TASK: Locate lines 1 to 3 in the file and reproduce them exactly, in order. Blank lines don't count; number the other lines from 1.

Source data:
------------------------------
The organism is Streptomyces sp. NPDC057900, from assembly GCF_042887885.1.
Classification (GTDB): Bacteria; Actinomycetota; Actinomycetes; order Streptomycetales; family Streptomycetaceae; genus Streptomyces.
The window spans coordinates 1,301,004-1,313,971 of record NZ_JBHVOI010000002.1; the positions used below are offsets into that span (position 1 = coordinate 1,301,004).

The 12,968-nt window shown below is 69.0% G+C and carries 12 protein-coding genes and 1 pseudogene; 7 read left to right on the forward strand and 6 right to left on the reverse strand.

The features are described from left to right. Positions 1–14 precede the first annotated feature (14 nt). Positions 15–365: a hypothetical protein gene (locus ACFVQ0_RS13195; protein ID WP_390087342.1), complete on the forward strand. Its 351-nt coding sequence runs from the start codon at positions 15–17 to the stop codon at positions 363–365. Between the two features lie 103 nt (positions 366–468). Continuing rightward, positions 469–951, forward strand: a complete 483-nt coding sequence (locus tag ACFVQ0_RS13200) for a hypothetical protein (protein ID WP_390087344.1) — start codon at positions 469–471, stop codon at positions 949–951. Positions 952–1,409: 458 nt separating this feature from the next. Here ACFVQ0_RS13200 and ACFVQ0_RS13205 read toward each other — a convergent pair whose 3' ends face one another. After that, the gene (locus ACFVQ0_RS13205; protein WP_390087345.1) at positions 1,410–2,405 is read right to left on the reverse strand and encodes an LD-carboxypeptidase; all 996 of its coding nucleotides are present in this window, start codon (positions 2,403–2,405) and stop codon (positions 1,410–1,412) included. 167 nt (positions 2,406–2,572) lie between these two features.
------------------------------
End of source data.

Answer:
The organism is Streptomyces sp. NPDC057900, from assembly GCF_042887885.1.
Classification (GTDB): Bacteria; Actinomycetota; Actinomycetes; order Streptomycetales; family Streptomycetaceae; genus Streptomyces.
The window spans coordinates 1,301,004-1,313,971 of record NZ_JBHVOI010000002.1; the positions used below are offsets into that span (position 1 = coordinate 1,301,004).